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Wildlife Life Rules: The Do’s and Don’ts with Aquatic Creatures
By Lauren Kieren
When I was asked to write an article on “the do’s and don’ts with aquatic creatures,” I thought to myself… Sure, that’s easy. The entire piece can be summed up like this: You can hurt it; it can hurt you; don’t touch it.
It really is that simple. However, I understand that may not be the most informative approach to this topic so I’ll give it another shot!
When we descend below the surface, we’re venturing into a completely new world. We’re weightless, gliding through the water, often observing the beautiful marine life swimming along reefs, wrecks, rivers and springs.
We are a guest in this alien environment.
We are there for the simple pleasure of experiencing a different world that does not belong to us; it belongs to the creatures that live in it. Like any respectable guest, we should be courteous and considerate, not create messes, break things or hurt those who live there. Here are a few reasons why…
You can hurt it
Most aquatic creatures and coral have a mucous lining that protects them and keeps them healthy. If we harm that protective lining, we expose them to risk, infections and diseases.
It can hurt you
The reality for aquatic creatures is that they are either the catch or the prey. Since this is the way their world works, they have built in defense mechanisms to protect them from being the catch of the day.
These defense mechanisms come in many forms such as spines, sharp fins and certainly sharper teeth. Some creatures are also packing major heat in the form of poisonous chemicals in their spines such as lion fish, rock fish and scorpion fish.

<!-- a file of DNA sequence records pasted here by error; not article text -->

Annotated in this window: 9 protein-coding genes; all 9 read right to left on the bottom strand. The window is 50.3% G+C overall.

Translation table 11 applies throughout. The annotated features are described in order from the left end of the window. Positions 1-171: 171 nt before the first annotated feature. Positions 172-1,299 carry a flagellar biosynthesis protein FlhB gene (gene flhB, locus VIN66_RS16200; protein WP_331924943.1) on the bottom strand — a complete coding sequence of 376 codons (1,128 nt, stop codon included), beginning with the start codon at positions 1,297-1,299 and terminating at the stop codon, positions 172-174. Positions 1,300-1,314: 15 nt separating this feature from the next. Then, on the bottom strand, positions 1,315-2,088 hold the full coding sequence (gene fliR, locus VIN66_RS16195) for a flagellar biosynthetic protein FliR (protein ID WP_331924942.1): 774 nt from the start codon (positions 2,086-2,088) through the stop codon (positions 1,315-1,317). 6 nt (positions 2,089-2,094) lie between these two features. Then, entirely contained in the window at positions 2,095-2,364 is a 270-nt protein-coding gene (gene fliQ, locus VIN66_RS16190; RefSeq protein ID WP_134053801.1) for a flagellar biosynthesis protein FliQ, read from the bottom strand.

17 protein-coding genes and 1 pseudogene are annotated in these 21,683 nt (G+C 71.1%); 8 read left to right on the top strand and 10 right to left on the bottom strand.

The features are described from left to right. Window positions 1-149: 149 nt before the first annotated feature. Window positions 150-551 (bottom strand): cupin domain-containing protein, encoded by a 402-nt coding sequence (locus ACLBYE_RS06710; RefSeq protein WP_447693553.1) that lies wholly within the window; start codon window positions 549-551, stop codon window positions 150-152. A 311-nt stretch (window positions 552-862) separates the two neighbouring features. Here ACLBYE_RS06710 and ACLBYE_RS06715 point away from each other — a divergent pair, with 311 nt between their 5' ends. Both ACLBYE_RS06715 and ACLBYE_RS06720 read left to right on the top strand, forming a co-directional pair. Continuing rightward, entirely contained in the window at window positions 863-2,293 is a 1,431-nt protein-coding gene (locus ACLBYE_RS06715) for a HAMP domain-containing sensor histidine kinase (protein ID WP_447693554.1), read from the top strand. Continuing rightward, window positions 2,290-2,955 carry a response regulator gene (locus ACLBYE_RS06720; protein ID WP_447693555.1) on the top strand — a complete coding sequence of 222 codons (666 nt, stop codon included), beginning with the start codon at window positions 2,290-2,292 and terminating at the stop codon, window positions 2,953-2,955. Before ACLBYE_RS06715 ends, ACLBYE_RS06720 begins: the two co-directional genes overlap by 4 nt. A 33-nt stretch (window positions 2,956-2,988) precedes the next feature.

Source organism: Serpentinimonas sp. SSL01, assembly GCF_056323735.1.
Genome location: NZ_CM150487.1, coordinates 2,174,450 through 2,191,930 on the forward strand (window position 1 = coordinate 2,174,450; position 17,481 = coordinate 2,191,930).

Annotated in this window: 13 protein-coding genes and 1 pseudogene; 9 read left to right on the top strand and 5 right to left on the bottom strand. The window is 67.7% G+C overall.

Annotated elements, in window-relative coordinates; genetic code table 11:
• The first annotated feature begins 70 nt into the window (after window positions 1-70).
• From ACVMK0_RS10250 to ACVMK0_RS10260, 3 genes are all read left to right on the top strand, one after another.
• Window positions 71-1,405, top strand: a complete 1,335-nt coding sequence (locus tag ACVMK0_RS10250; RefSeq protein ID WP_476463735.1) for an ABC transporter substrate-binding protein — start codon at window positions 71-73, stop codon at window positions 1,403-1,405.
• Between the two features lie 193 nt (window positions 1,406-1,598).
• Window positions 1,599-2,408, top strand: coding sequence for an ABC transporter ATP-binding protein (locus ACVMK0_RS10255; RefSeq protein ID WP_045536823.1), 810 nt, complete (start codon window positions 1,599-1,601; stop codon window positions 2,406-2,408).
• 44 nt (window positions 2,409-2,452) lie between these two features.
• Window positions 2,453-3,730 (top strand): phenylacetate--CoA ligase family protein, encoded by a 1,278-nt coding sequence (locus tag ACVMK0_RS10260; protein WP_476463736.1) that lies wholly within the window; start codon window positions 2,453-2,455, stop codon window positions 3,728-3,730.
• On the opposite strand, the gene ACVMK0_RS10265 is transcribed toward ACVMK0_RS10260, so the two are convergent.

If you get handsy with aquatic creatures, understand if you get cut or stung – you are exposing yourself to not only a painful experience but also bacteria present in the water that can make your healing process extremely difficult. In addition, you’ve stressed the aquatic creature and likely changed its natural behavior to avoid humans in the future.
The bottom is off limits
Whether you’re diving a reef, wreck, river, spring, etc., it is extremely important to remember the bottom is off limits because it is the home for a lot of aquatic creatures, even if you can’t see them.
Kneeling or laying on the bottom, even if it looks like a clear sandy area, can destroy the home of an aquatic creature such as garden eels, jaw fish, various crustaceans, isopods and more. Touching or bouncing off the coral can destroy it after it has taken years to form and may never return back to its original state.
I will never forget a dive where I saw a lettuce sea slug knocked off the coral, tossed up into the water column and spun in a spiral motion back down after a diver simply swam near it. The diver didn’t touch or kick the bottom but they were not aware that their finning technique was disrupting the environment and creatures present.
Being in control of your hands and feet while swimming is crucial to avoid disrupting the environment. Just because you’re off the bottom, does not mean you aren’t interfering with it. Make sure the thrust of your fins is pushing the water up and behind you versus down to the bottom.
Lastly, always remember, you are a guest while visiting the underwater world. Look but don’t touch; be courteous and considerate, do not create messes, break things or hurt those who live there.
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